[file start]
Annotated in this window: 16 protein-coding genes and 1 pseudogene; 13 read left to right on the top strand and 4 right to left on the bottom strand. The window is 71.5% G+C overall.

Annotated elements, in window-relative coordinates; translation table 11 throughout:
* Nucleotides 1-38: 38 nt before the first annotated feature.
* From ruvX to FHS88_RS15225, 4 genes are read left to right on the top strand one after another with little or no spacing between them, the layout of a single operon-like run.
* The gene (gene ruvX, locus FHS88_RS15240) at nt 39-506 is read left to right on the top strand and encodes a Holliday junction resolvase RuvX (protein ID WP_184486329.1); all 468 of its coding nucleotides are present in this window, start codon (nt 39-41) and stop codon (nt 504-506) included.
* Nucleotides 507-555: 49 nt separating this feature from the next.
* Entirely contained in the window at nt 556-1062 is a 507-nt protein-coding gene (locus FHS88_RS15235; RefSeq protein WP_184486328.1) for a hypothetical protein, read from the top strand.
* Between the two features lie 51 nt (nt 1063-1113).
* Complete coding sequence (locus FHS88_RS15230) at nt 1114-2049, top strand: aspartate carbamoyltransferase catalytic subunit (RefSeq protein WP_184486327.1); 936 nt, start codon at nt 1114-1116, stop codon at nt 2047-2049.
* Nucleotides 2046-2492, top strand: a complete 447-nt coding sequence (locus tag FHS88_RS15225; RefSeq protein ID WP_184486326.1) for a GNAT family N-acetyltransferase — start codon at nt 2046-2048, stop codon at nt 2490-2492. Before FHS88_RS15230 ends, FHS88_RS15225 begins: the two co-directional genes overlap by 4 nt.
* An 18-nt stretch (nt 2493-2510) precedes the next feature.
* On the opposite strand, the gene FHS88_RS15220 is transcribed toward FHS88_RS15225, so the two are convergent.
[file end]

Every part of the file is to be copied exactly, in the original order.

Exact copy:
Annotated in this window: 16 protein-coding genes and 1 pseudogene; 13 read left to right on the top strand and 4 right to left on the bottom strand. The window is 71.5% G+C overall.

Annotated elements, in window-relative coordinates; translation table 11 throughout:
* Nucleotides 1-38: 38 nt before the first annotated feature.
* From ruvX to FHS88_RS15225, 4 genes are read left to right on the top strand one after another with little or no spacing between them, the layout of a single operon-like run.
* The gene (gene ruvX, locus FHS88_RS15240) at nt 39-506 is read left to right on the top strand and encodes a Holliday junction resolvase RuvX (protein ID WP_184486329.1); all 468 of its coding nucleotides are present in this window, start codon (nt 39-41) and stop codon (nt 504-506) included.
* Nucleotides 507-555: 49 nt separating this feature from the next.
* Entirely contained in the window at nt 556-1062 is a 507-nt protein-coding gene (locus FHS88_RS15235; RefSeq protein WP_184486328.1) for a hypothetical protein, read from the top strand.
* Between the two features lie 51 nt (nt 1063-1113).
* Complete coding sequence (locus FHS88_RS15230) at nt 1114-2049, top strand: aspartate carbamoyltransferase catalytic subunit (RefSeq protein WP_184486327.1); 936 nt, start codon at nt 1114-1116, stop codon at nt 2047-2049.
* Nucleotides 2046-2492, top strand: a complete 447-nt coding sequence (locus tag FHS88_RS15225; RefSeq protein ID WP_184486326.1) for a GNAT family N-acetyltransferase — start codon at nt 2046-2048, stop codon at nt 2490-2492. Before FHS88_RS15230 ends, FHS88_RS15225 begins: the two co-directional genes overlap by 4 nt.
* An 18-nt stretch (nt 2493-2510) precedes the next feature.
* On the opposite strand, the gene FHS88_RS15220 is transcribed toward FHS88_RS15225, so the two are convergent.